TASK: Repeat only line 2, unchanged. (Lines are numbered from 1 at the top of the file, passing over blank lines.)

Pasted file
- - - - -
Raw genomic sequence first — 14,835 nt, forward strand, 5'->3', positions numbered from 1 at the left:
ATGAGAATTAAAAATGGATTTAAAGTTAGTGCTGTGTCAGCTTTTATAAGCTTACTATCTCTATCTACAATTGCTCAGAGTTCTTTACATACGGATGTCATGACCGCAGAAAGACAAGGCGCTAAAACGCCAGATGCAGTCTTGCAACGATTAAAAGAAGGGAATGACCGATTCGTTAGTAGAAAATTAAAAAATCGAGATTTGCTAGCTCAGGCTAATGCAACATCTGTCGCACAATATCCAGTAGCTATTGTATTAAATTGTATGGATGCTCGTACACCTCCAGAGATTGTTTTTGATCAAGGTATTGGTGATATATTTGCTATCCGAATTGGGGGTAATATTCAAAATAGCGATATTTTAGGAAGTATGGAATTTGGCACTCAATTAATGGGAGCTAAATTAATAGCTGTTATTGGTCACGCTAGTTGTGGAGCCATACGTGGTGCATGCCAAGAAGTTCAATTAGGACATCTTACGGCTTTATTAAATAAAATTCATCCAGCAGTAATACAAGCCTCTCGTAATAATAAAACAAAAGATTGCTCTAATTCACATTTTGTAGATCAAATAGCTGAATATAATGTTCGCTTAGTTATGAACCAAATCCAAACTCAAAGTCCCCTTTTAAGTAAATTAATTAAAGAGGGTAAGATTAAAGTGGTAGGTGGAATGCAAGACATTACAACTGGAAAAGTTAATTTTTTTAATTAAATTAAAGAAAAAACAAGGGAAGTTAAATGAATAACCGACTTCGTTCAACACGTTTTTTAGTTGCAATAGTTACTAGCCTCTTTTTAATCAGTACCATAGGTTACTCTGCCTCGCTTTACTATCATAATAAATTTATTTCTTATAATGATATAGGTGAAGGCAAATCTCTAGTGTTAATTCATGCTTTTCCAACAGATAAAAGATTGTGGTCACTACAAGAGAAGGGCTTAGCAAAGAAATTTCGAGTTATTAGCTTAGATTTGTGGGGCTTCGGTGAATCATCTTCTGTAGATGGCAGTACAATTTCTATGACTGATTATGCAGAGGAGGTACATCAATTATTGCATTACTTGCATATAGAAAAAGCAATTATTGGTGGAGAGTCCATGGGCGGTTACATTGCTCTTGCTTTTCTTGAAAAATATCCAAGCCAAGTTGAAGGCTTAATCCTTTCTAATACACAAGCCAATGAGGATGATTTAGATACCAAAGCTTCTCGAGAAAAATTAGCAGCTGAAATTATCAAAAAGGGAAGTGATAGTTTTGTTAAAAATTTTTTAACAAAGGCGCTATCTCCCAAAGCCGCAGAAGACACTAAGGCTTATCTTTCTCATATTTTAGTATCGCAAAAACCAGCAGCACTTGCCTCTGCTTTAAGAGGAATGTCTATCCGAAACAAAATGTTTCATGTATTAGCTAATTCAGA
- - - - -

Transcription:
ATGAGAATTAAAAATGGATTTAAAGTTAGTGCTGTGTCAGCTTTTATAAGCTTACTATCTCTATCTACAATTGCTCAGAGTTCTTTACATACGGATGTCATGACCGCAGAAAGACAAGGCGCTAAAACGCCAGATGCAGTCTTGCAACGATTAAAAGAAGGGAATGACCGATTCGTTAGTAGAAAATTAAAAAATCGAGATTTGCTAGCTCAGGCTAATGCAACATCTGTCGCACAATATCCAGTAGCTATTGTATTAAATTGTATGGATGCTCGTACACCTCCAGAGATTGTTTTTGATCAAGGTATTGGTGATATATTTGCTATCCGAATTGGGGGTAATATTCAAAATAGCGATATTTTAGGAAGTATGGAATTTGGCACTCAATTAATGGGAGCTAAATTAATAGCTGTTATTGGTCACGCTAGTTGTGGAGCCATACGTGGTGCATGCCAAGAAGTTCAATTAGGACATCTTACGGCTTTATTAAATAAAATTCATCCAGCAGTAATACAAGCCTCTCGTAATAATAAAACAAAAGATTGCTCTAATTCACATTTTGTAGATCAAATAGCTGAATATAATGTTCGCTTAGTTATGAACCAAATCCAAACTCAAAGTCCCCTTTTAAGTAAATTAATTAAAGAGGGTAAGATTAAAGTGGTAGGTGGAATGCAAGACATTACAACTGGAAAAGTTAATTTTTTTAATTAAATTAAAGAAAAAACAAGGGAAGTTAAATGAATAACCGACTTCGTTCAACACGTTTTTTAGTTGCAATAGTTACTAGCCTCTTTTTAATCAGTACCATAGGTTACTCTGCCTCGCTTTACTATCATAATAAATTTATTTCTTATAATGATATAGGTGAAGGCAAATCTCTAGTGTTAATTCATGCTTTTCCAACAGATAAAAGATTGTGGTCACTACAAGAGAAGGGCTTAGCAAAGAAATTTCGAGTTATTAGCTTAGATTTGTGGGGCTTCGGTGAATCATCTTCTGTAGATGGCAGTACAATTTCTATGACTGATTATGCAGAGGAGGTACATCAATTATTGCATTACTTGCATATAGAAAAAGCAATTATTGGTGGAGAGTCCATGGGCGGTTACATTGCTCTTGCTTTTCTTGAAAAATATCCAAGCCAAGTTGAAGGCTTAATCCTTTCTAATACACAAGCCAATGAGGATGATTTAGATACCAAAGCTTCTCGAGAAAAATTAGCAGCTGAAATTATCAAAAAGGGAAGTGATAGTTTTGTTAAAAATTTTTTAACAAAGGCGCTATCTCCCAAAGCCGCAGAAGACACTAAGGCTTATCTTTCTCATATTTTAGTATCGCAAAAACCAGCAGCACTTGCCTCTGCTTTAAGAGGAATGTCTATCCGAAACAAAATGTTTCATGTATTAGCTAATTCAGA